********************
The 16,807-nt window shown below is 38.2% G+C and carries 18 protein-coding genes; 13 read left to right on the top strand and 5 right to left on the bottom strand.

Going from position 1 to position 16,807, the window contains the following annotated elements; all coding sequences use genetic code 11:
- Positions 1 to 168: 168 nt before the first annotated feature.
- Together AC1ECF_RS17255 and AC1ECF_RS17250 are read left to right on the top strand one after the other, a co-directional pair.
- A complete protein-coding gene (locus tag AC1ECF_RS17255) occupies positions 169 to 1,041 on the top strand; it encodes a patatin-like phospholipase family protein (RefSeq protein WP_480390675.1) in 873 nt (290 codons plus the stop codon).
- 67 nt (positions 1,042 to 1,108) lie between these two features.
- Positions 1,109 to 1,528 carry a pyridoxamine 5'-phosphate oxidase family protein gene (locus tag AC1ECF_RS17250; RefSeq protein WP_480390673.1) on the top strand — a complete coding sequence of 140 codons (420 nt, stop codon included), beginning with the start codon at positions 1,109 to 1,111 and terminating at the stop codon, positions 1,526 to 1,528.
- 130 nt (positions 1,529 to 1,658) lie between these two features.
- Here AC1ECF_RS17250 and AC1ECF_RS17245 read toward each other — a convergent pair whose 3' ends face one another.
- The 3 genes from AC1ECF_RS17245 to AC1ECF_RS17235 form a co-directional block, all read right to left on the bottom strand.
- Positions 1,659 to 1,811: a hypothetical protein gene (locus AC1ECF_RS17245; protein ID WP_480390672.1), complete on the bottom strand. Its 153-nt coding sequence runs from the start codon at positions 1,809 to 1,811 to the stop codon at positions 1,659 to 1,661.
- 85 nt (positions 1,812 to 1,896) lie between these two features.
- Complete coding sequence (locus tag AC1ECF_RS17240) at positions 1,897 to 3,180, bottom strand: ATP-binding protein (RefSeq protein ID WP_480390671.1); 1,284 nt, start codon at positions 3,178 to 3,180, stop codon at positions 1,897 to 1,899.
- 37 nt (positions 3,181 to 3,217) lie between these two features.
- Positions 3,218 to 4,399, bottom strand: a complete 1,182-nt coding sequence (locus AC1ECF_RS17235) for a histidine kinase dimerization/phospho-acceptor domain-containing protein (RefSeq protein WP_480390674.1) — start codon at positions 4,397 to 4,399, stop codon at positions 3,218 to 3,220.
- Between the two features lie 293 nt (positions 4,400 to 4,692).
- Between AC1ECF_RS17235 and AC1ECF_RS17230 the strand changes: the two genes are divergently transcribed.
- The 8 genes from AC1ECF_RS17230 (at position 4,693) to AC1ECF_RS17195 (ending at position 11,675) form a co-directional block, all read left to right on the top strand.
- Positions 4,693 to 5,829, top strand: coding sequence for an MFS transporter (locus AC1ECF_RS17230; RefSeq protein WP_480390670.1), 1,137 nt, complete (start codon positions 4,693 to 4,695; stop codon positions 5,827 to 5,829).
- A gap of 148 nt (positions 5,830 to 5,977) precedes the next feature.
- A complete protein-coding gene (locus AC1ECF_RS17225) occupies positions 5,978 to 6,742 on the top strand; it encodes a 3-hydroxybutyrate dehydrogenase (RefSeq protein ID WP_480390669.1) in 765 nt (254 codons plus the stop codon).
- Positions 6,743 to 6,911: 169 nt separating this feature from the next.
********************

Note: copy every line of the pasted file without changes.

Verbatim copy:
The 16,807-nt window shown below is 38.2% G+C and carries 18 protein-coding genes; 13 read left to right on the top strand and 5 right to left on the bottom strand.

Going from position 1 to position 16,807, the window contains the following annotated elements; all coding sequences use genetic code 11:
- Positions 1 to 168: 168 nt before the first annotated feature.
- Together AC1ECF_RS17255 and AC1ECF_RS17250 are read left to right on the top strand one after the other, a co-directional pair.
- A complete protein-coding gene (locus tag AC1ECF_RS17255) occupies positions 169 to 1,041 on the top strand; it encodes a patatin-like phospholipase family protein (RefSeq protein WP_480390675.1) in 873 nt (290 codons plus the stop codon).
- 67 nt (positions 1,042 to 1,108) lie between these two features.
- Positions 1,109 to 1,528 carry a pyridoxamine 5'-phosphate oxidase family protein gene (locus tag AC1ECF_RS17250; RefSeq protein WP_480390673.1) on the top strand — a complete coding sequence of 140 codons (420 nt, stop codon included), beginning with the start codon at positions 1,109 to 1,111 and terminating at the stop codon, positions 1,526 to 1,528.
- 130 nt (positions 1,529 to 1,658) lie between these two features.
- Here AC1ECF_RS17250 and AC1ECF_RS17245 read toward each other — a convergent pair whose 3' ends face one another.
- The 3 genes from AC1ECF_RS17245 to AC1ECF_RS17235 form a co-directional block, all read right to left on the bottom strand.
- Positions 1,659 to 1,811: a hypothetical protein gene (locus AC1ECF_RS17245; protein ID WP_480390672.1), complete on the bottom strand. Its 153-nt coding sequence runs from the start codon at positions 1,809 to 1,811 to the stop codon at positions 1,659 to 1,661.
- 85 nt (positions 1,812 to 1,896) lie between these two features.
- Complete coding sequence (locus tag AC1ECF_RS17240) at positions 1,897 to 3,180, bottom strand: ATP-binding protein (RefSeq protein ID WP_480390671.1); 1,284 nt, start codon at positions 3,178 to 3,180, stop codon at positions 1,897 to 1,899.
- 37 nt (positions 3,181 to 3,217) lie between these two features.
- Positions 3,218 to 4,399, bottom strand: a complete 1,182-nt coding sequence (locus AC1ECF_RS17235) for a histidine kinase dimerization/phospho-acceptor domain-containing protein (RefSeq protein WP_480390674.1) — start codon at positions 4,397 to 4,399, stop codon at positions 3,218 to 3,220.
- Between the two features lie 293 nt (positions 4,400 to 4,692).
- Between AC1ECF_RS17235 and AC1ECF_RS17230 the strand changes: the two genes are divergently transcribed.
- The 8 genes from AC1ECF_RS17230 (at position 4,693) to AC1ECF_RS17195 (ending at position 11,675) form a co-directional block, all read left to right on the top strand.
- Positions 4,693 to 5,829, top strand: coding sequence for an MFS transporter (locus AC1ECF_RS17230; RefSeq protein WP_480390670.1), 1,137 nt, complete (start codon positions 4,693 to 4,695; stop codon positions 5,827 to 5,829).
- A gap of 148 nt (positions 5,830 to 5,977) precedes the next feature.
- A complete protein-coding gene (locus AC1ECF_RS17225) occupies positions 5,978 to 6,742 on the top strand; it encodes a 3-hydroxybutyrate dehydrogenase (RefSeq protein ID WP_480390669.1) in 765 nt (254 codons plus the stop codon).
- Positions 6,743 to 6,911: 169 nt separating this feature from the next.